Loch Etive Woods

Site details

UK map showing location of Loch Etive Woods Special Area of Conservation/Site of Community Importance.
Location of Loch Etive Woods SAC/SCI/cSAC
 

Note:

When undertaking an appropriate assessment of impacts at a site, all features of European importance (both primary and non-primary) need to be considered.

Annex I habitats that are a primary reason for selection of this site

9180 Tilio-Acerion forests of slopes, screes and ravines  * Priority feature
Some good examples of Tilio-Acerion forest occur in the deeply-incised rocky gorges associated with Glen Nant and in the nearby Coille Leitire. These sites are representative of the habitat type in western Scotland, and comprise stands of ash Fraxinus excelsior woodland with a hazel Corylus avellana understorey and a rich field layer of tall herbs and woodland grasses on base-rich soils characteristic of the habitat.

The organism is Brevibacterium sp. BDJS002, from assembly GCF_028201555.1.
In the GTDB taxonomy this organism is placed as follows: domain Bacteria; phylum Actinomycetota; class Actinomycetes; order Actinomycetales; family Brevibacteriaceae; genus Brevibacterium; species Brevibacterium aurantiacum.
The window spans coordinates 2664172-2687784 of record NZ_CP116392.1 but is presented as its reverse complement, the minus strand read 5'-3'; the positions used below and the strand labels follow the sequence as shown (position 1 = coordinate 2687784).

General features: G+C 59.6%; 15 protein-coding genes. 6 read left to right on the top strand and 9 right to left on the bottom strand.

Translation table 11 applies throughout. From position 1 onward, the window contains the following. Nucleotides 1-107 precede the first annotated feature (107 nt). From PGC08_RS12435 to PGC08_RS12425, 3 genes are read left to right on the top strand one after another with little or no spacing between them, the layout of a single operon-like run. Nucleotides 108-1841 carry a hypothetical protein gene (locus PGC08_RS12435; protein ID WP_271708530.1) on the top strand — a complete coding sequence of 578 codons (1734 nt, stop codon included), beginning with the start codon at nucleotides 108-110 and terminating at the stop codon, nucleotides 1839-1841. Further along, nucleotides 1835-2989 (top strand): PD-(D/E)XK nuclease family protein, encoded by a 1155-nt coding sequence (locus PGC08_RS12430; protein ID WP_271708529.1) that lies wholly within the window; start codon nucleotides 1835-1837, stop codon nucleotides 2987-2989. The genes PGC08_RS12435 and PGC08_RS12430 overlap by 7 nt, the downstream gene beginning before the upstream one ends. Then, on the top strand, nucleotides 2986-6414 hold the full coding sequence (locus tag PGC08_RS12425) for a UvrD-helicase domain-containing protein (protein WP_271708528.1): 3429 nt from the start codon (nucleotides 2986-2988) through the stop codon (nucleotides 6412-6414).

91A0 Old sessile oak woods with Ilex and Blechnum in the British Isles
Loch Etive Woods in western Scotland is one of three sites representing old sessile oak woods in the most bryophyte-rich zone in the UK, the south-west Highlands zone. The diversity of soils and physical conditions leads to transitions between oakwood and both wet alder Alnus glutinosa and base-rich ash-elm-hazel Fraxinus excelsior-Ulmus-Corylus avellana stands, giving additional patterns of structural variation and transitions. The woods support important populations of the rare chequered skipper butterfly Carterocephalus palaemon.

Annex I habitats present as a qualifying feature, but not a primary reason for selection of this site

91E0 Alluvial forests with Alnus glutinosa and Fraxinus excelsior (Alno-Padion, Alnion incanae, Salicion albae)  * Priority feature

Annex II species that are a primary reason for selection of this site

Not applicable.

Annex II species present as a qualifying feature, but not a primary reason for site selection

1355 Otter  Lutra lutra

Many designated sites are on private land: the listing of a site in these pages does not imply any right of public access.


 
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